It can be helpful at this juncture to grasp the cumulative impact of , inventing , inventing , inventing that made possible, and inventing . Pound-for-pound, the complex organisms that began to dominate Earth’s ecosphere during the Cambrian Period consumed energy about 100,000 times as fast as the Sun produced it. Life on Earth is an incredibly energy-intensive phenomenon, powered by sunlight. In the end, only so much sunlight reaches Earth, and it has always been life’s primary limiting variable. Photosynthesis became more efficient, aerobic respiration was an order-of-magnitude leap in energy efficiency, the oxygenation of the atmosphere and oceans allowed animals to colonize land and ocean sediments and even fly, and life’s colonization of land allowed for a . Life could exploit new niches and even help create them, but the key innovations and pioneering were achieved long ago. If humanity attains the , new niches will arise, even of the , but all other creatures living on Earth have constraints, primarily energy constraints, which produce very real limits. Life on Earth has largely been a for several hundred million years, but the Cambrian Explosion was one of those halcyonic times when animal life had its greatest expansion, not built on the bones of a mass extinction so much as blazing new trails.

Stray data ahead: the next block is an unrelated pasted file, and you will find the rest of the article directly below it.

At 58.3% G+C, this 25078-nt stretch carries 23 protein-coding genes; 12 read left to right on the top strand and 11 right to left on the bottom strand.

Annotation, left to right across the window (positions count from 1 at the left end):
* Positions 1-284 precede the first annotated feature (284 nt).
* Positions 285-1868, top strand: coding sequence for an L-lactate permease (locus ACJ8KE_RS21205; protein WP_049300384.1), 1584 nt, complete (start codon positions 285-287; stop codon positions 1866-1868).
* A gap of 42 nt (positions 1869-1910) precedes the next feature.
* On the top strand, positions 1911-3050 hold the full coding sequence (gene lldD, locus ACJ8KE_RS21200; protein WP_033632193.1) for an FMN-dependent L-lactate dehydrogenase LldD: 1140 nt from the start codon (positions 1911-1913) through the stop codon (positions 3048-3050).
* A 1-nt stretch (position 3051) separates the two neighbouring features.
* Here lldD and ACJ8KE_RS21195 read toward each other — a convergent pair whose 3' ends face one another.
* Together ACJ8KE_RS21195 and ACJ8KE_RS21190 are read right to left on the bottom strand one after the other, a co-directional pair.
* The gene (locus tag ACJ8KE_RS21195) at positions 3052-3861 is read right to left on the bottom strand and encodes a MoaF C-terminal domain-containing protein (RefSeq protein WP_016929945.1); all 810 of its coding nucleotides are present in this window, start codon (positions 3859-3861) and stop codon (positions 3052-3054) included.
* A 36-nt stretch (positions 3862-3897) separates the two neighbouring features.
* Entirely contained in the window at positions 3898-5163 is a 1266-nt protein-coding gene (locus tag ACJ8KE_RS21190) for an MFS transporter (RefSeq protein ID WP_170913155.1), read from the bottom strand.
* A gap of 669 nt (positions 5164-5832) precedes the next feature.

The long fuse of mammalian diversity - Gene Expression
Molecular studies have the potential to shed light on the origin of the animal phyla by providing independent estimates of the divergence times, but have been criticized for failing to account adequately for variation in rate of evolution. A method of dating divergence times from molecular data addresses the criticisms of earlier studies and provides more realistic, but wider, confidence intervals. The data are not compatible with the Cambrian explosion hypothesis as an explanation for the origin of metazoan phyla, and provide additional support for an extended period of Precambrian metazoan diversification.
The long fuse of mammalian diversity